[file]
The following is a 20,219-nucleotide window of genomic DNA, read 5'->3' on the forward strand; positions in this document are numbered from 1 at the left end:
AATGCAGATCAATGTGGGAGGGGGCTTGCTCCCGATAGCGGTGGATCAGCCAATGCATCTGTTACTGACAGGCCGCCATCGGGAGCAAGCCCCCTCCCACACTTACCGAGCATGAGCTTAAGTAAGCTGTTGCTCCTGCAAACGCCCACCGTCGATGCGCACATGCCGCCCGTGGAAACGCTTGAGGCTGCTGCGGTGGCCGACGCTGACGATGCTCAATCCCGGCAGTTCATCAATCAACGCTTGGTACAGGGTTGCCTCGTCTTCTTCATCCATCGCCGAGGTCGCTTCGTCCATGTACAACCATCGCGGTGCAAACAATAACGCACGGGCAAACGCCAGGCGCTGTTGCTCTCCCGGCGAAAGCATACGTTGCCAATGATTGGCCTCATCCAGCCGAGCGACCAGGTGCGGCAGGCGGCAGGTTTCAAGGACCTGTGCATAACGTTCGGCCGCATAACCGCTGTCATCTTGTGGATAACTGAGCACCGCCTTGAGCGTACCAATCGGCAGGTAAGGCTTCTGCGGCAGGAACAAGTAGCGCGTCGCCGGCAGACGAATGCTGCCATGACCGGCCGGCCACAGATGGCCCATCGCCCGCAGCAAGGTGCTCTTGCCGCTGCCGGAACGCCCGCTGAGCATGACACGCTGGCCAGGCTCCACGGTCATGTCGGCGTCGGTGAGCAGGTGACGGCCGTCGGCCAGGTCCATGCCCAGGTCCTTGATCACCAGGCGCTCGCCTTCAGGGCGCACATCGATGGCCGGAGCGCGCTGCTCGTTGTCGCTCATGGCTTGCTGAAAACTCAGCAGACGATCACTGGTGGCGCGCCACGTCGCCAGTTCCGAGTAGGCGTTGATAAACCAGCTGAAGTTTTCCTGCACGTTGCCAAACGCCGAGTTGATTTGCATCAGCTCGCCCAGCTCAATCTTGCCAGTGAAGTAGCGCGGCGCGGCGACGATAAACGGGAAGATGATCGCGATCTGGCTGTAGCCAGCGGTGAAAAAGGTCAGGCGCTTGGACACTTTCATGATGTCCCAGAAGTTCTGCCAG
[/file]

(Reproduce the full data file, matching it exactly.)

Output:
The following is a 20,219-nucleotide window of genomic DNA, read 5'->3' on the forward strand; positions in this document are numbered from 1 at the left end:
AATGCAGATCAATGTGGGAGGGGGCTTGCTCCCGATAGCGGTGGATCAGCCAATGCATCTGTTACTGACAGGCCGCCATCGGGAGCAAGCCCCCTCCCACACTTACCGAGCATGAGCTTAAGTAAGCTGTTGCTCCTGCAAACGCCCACCGTCGATGCGCACATGCCGCCCGTGGAAACGCTTGAGGCTGCTGCGGTGGCCGACGCTGACGATGCTCAATCCCGGCAGTTCATCAATCAACGCTTGGTACAGGGTTGCCTCGTCTTCTTCATCCATCGCCGAGGTCGCTTCGTCCATGTACAACCATCGCGGTGCAAACAATAACGCACGGGCAAACGCCAGGCGCTGTTGCTCTCCCGGCGAAAGCATACGTTGCCAATGATTGGCCTCATCCAGCCGAGCGACCAGGTGCGGCAGGCGGCAGGTTTCAAGGACCTGTGCATAACGTTCGGCCGCATAACCGCTGTCATCTTGTGGATAACTGAGCACCGCCTTGAGCGTACCAATCGGCAGGTAAGGCTTCTGCGGCAGGAACAAGTAGCGCGTCGCCGGCAGACGAATGCTGCCATGACCGGCCGGCCACAGATGGCCCATCGCCCGCAGCAAGGTGCTCTTGCCGCTGCCGGAACGCCCGCTGAGCATGACACGCTGGCCAGGCTCCACGGTCATGTCGGCGTCGGTGAGCAGGTGACGGCCGTCGGCCAGGTCCATGCCCAGGTCCTTGATCACCAGGCGCTCGCCTTCAGGGCGCACATCGATGGCCGGAGCGCGCTGCTCGTTGTCGCTCATGGCTTGCTGAAAACTCAGCAGACGATCACTGGTGGCGCGCCACGTCGCCAGTTCCGAGTAGGCGTTGATAAACCAGCTGAAGTTTTCCTGCACGTTGCCAAACGCCGAGTTGATTTGCATCAGCTCGCCCAGCTCAATCTTGCCAGTGAAGTAGCGCGGCGCGGCGACGATAAACGGGAAGATGATCGCGATCTGGCTGTAGCCAGCGGTGAAAAAGGTCAGGCGCTTGGACACTTTCATGATGTCCCAGAAGTTCTGCCAG